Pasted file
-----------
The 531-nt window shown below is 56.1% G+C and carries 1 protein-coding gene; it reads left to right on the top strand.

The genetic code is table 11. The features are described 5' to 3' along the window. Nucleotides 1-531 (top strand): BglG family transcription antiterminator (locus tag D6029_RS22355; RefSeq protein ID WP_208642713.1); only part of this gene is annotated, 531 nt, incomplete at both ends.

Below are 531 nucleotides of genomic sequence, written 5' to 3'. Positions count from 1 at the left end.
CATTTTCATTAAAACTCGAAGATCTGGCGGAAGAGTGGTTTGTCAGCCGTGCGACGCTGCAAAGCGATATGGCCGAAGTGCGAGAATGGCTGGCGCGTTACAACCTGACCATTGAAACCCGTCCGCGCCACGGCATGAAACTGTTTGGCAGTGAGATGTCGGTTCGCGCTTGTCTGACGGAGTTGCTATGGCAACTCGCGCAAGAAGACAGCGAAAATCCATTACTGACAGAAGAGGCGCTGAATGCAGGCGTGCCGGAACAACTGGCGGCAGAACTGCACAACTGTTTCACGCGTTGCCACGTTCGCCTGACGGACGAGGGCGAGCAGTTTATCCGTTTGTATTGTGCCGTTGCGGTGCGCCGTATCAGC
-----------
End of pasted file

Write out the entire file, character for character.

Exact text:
The 531-nt window shown below is 56.1% G+C and carries 1 protein-coding gene; it reads left to right on the top strand.

The genetic code is table 11. The features are described 5' to 3' along the window. Nucleotides 1-531 (top strand): BglG family transcription antiterminator (locus tag D6029_RS22355; RefSeq protein ID WP_208642713.1); only part of this gene is annotated, 531 nt, incomplete at both ends.

Below are 531 nucleotides of genomic sequence, written 5' to 3'. Positions count from 1 at the left end.
CATTTTCATTAAAACTCGAAGATCTGGCGGAAGAGTGGTTTGTCAGCCGTGCGACGCTGCAAAGCGATATGGCCGAAGTGCGAGAATGGCTGGCGCGTTACAACCTGACCATTGAAACCCGTCCGCGCCACGGCATGAAACTGTTTGGCAGTGAGATGTCGGTTCGCGCTTGTCTGACGGAGTTGCTATGGCAACTCGCGCAAGAAGACAGCGAAAATCCATTACTGACAGAAGAGGCGCTGAATGCAGGCGTGCCGGAACAACTGGCGGCAGAACTGCACAACTGTTTCACGCGTTGCCACGTTCGCCTGACGGACGAGGGCGAGCAGTTTATCCGTTTGTATTGTGCCGTTGCGGTGCGCCGTATCAGC